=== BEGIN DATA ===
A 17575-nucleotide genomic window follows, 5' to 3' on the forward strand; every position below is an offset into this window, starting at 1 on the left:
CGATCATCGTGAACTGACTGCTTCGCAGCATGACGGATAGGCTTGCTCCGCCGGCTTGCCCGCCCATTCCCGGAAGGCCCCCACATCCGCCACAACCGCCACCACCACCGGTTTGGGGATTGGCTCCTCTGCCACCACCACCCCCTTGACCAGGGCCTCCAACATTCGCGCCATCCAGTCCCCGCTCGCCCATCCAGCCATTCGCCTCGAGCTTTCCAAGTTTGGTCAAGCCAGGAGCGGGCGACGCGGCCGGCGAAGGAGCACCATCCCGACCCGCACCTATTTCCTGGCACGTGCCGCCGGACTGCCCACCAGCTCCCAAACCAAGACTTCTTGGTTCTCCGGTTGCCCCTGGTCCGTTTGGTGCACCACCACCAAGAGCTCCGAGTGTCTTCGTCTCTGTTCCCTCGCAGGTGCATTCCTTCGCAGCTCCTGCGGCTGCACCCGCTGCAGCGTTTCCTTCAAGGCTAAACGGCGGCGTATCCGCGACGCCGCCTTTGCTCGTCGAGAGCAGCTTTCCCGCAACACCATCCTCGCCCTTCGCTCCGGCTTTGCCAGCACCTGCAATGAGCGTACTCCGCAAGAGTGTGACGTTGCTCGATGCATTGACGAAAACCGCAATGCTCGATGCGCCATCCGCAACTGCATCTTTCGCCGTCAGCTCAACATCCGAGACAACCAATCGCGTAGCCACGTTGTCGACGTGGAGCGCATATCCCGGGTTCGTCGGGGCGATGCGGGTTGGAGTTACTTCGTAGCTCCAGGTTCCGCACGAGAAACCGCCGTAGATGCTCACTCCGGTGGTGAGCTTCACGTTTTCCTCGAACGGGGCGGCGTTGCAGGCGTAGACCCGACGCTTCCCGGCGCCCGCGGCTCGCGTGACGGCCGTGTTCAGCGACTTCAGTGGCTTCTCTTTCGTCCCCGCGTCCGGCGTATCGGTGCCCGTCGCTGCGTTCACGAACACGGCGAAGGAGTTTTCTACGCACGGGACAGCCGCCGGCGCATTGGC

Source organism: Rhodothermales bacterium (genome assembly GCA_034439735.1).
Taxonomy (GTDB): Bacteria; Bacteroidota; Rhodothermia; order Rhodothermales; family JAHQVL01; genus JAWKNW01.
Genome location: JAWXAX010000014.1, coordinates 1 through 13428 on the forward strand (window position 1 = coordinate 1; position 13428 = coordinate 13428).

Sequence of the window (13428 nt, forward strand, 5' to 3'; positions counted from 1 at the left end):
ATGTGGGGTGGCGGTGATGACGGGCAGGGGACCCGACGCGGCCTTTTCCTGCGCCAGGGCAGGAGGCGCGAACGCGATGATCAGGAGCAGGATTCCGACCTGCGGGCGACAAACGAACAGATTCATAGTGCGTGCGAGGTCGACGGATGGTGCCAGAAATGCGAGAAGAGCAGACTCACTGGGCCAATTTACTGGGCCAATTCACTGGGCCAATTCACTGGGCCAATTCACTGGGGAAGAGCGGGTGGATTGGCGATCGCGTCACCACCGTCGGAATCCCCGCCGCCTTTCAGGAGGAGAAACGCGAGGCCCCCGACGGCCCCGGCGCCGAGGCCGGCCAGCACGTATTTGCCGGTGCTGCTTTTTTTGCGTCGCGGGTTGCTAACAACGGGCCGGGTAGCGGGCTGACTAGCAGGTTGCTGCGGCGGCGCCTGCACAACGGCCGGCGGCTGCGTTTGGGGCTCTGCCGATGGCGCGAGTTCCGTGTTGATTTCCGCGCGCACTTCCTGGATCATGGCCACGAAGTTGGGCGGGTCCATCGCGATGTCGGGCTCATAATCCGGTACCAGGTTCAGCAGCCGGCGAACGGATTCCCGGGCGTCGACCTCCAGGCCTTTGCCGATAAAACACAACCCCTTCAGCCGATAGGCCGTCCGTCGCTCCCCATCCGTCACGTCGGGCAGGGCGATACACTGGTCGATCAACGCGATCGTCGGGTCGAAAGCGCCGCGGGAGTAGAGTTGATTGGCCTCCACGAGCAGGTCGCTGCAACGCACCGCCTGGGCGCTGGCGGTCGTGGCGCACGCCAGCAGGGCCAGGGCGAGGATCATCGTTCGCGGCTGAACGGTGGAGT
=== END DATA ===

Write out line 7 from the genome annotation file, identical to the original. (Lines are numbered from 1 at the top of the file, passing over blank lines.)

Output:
ATGTGGGGTGGCGGTGATGACGGGCAGGGGACCCGACGCGGCCTTTTCCTGCGCCAGGGCAGGAGGCGCGAACGCGATGATCAGGAGCAGGATTCCGACCTGCGGGCGACAAACGAACAGATTCATAGTGCGTGCGAGGTCGACGGATGGTGCCAGAAATGCGAGAAGAGCAGACTCACTGGGCCAATTTACTGGGCCAATTCACTGGGCCAATTCACTGGGCCAATTCACTGGGGAAGAGCGGGTGGATTGGCGATCGCGTCACCACCGTCGGAATCCCCGCCGCCTTTCAGGAGGAGAAACGCGAGGCCCCCGACGGCCCCGGCGCCGAGGCCGGCCAGCACGTATTTGCCGGTGCTGCTTTTTTTGCGTCGCGGGTTGCTAACAACGGGCCGGGTAGCGGGCTGACTAGCAGGTTGCTGCGGCGGCGCCTGCACAACGGCCGGCGGCTGCGTTTGGGGCTCTGCCGATGGCGCGAGTTCCGTGTTGATTTCCGCGCGCACTTCCTGGATCATGGCCACGAAGTTGGGCGGGTCCATCGCGATGTCGGGCTCATAATCCGGTACCAGGTTCAGCAGCCGGCGAACGGATTCCCGGGCGTCGACCTCCAGGCCTTTGCCGATAAAACACAACCCCTTCAGCCGATAGGCCGTCCGTCGCTCCCCATCCGTCACGTCGGGCAGGGCGATACACTGGTCGATCAACGCGATCGTCGGGTCGAAAGCGCCGCGGGAGTAGAGTTGATTGGCCTCCACGAGCAGGTCGCTGCAACGCACCGCCTGGGCGCTGGCGGTCGTGGCGCACGCCAGCAGGGCCAGGGCGAGGATCATCGTTCGCGGCTGAACGGTGGAGT